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Inquirer Editorial: Fed's idea favors banks

The Federal Reserve should withdraw a proposal to weaken one of the few tools available to homeowners to stop foreclosures or get relief from predatory loans.

The Federal Reserve should withdraw a proposal to weaken one of the few tools available to homeowners to stop foreclosures or get relief from predatory loans.

Since 1968, the Truth in Lending Act has given homeowners the right to cancel illegal loans if the lender didn't disclose all the terms. The law protects home buyers up to three years after the transaction.

But the Fed wants to water down the law to the point where it's useless for most homeowners. Consumer groups, the AARP, organized labor, and others rightly oppose the central bank's proposal.

About 2.5 million homes have been repossessed since 2005, and more than six million others are in the foreclosure pipeline. With so many banks found abusing the foreclosure process, this is no time to take away a legal weapon on the side of homeowners.

The Truth in Lending Act says homeowners can get out of a mortgage if the bank's documents contain errors regarding the total cost or payment terms. If the lender agrees that a violation occurred, it will cancel the lien.

The homeowner then must pay the loan balance to the creditor, minus finance charges, fees, and payments already made. The procedure is common when homeowners can't afford payments.

But the Fed wants a homeowner seeking to rescind a loan to repay the full amount before the lien is canceled. The central bank says this change would "ensure a clearer and more equitable process" for resolving foreclosures.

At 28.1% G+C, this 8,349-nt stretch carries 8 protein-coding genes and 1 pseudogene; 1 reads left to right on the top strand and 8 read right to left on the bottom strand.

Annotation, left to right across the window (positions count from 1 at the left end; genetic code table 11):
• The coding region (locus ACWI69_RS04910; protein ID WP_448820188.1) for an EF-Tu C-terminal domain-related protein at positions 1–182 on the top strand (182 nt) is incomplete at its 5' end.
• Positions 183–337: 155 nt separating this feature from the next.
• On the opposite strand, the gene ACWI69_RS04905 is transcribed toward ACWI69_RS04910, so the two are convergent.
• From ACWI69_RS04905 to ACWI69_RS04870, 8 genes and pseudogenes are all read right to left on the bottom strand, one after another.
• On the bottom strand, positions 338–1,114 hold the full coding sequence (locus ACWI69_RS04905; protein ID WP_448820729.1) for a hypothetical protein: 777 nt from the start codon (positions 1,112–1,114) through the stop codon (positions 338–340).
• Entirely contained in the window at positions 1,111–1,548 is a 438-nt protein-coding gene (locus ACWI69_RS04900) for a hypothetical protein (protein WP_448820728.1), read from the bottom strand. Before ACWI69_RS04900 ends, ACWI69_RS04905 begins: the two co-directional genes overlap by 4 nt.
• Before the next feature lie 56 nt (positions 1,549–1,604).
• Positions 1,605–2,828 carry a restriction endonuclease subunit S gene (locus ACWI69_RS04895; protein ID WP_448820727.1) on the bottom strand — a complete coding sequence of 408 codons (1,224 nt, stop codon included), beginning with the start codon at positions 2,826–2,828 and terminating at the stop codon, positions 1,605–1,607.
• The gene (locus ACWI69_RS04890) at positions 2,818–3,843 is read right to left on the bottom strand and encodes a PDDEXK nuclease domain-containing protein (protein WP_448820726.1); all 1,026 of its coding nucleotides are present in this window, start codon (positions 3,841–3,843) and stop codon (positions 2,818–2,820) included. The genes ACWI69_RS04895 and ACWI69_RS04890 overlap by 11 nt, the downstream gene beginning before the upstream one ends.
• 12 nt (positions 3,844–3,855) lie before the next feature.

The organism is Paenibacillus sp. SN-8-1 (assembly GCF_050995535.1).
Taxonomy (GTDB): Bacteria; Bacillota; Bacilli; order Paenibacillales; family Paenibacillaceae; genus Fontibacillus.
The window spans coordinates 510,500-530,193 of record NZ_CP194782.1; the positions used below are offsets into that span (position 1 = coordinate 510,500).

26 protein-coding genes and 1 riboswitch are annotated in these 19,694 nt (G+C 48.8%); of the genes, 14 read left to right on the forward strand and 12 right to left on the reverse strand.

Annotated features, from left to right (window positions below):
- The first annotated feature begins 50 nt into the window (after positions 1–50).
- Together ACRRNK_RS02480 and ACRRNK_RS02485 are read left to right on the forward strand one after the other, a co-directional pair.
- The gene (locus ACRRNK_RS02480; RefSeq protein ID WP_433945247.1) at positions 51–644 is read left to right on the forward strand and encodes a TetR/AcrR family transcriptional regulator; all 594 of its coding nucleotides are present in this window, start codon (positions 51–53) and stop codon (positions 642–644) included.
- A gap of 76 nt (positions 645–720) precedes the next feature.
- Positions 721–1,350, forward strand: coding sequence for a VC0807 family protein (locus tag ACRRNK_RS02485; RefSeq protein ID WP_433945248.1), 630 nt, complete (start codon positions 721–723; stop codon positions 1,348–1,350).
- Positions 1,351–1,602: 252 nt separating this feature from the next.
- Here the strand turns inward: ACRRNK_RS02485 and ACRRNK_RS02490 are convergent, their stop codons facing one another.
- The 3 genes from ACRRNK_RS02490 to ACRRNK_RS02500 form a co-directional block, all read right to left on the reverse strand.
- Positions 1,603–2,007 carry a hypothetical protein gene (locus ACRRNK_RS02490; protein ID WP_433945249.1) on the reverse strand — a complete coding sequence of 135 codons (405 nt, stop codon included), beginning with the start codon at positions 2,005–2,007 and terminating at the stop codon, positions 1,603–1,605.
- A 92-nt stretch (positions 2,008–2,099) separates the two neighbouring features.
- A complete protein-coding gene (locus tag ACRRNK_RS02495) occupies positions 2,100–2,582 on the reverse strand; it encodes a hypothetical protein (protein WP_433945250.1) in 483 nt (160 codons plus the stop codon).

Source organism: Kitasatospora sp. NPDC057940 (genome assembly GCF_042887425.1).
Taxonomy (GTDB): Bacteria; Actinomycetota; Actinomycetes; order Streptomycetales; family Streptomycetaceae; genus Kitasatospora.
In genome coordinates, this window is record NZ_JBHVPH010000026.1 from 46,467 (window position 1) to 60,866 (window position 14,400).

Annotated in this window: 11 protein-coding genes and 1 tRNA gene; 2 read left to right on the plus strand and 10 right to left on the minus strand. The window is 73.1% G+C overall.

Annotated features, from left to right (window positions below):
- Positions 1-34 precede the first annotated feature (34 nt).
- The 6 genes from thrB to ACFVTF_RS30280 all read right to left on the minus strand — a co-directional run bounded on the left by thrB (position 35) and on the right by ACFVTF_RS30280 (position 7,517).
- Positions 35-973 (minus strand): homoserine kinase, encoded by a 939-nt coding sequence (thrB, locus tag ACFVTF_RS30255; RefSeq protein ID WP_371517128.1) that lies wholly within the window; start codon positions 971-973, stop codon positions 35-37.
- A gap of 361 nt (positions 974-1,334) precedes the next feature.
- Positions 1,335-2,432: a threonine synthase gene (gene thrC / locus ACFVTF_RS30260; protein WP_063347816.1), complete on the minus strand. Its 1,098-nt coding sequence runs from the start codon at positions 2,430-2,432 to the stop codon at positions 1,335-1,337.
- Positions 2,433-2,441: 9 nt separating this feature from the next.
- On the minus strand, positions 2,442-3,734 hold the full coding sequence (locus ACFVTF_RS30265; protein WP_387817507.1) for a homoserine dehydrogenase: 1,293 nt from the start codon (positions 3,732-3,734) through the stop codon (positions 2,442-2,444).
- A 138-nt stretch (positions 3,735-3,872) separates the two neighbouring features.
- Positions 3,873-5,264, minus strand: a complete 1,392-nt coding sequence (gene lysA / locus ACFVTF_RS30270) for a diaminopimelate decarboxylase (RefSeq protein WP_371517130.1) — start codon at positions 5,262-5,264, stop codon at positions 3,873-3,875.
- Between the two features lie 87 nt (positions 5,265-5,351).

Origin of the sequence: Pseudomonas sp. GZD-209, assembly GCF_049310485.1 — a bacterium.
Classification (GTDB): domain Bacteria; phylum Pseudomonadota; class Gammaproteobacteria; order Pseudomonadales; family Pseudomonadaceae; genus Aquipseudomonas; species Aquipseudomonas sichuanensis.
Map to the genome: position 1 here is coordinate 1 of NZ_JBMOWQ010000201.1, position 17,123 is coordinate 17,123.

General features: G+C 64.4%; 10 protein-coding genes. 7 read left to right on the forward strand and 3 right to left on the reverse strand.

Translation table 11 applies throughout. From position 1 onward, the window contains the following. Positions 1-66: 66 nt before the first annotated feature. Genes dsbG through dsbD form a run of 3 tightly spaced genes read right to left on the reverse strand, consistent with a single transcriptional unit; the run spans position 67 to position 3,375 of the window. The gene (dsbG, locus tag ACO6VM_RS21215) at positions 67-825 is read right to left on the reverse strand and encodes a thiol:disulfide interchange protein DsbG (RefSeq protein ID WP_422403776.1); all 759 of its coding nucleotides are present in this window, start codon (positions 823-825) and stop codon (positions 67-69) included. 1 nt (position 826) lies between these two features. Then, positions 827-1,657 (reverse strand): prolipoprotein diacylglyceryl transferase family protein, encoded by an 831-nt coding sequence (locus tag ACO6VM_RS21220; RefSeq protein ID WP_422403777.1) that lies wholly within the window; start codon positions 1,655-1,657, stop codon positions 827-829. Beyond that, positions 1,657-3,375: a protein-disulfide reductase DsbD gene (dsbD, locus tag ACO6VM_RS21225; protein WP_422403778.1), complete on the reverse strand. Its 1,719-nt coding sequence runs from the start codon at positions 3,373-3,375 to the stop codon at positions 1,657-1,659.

Most homeowners, however, can't borrow the money to pay off the balance until the creditor releases the lien on a property.

AARP lobbyist David Certner noted that the Truth in Lending Act "has been instrumental to saving the homes of thousands of homeowners who were victimized by a series of predatory mortgages." He said terminiating this right would put the onus on the borrower to pay off a loan before the bank takes any action.

The foreclosure crisis hasn't hit Philadelphia quite as hard as other areas. In October, one out of every 389 homes nationwide received a foreclosure notice. In Philadelphia, the foreclosure notice rate was one in 438 homes.

One reason for the lower rate in the city could be the Common Pleas Court's mortgage foreclosure diversion program, which forces mortgage companies to negotiate with borrowers. The program started in 2008 has served as a model for other cities.

But the examples of homeowners holding the short straw legally are plentiful. The state Supreme Court's disciplinary board is investigating Philadelphia law firm Goldbeck, McCafferty and McKeever for allegedly acting as a foreclosure mill, with workers who would forge the names of attorneys on documents.

Around the nation, more tales are emerging of homeowners falling victim to false foreclosures in cases where they never missed payments. Homeowners have had to hire attorneys to fight wrongful foreclosures resulting from bank errors. It's an environment in which homeowners need more legal protections, not fewer.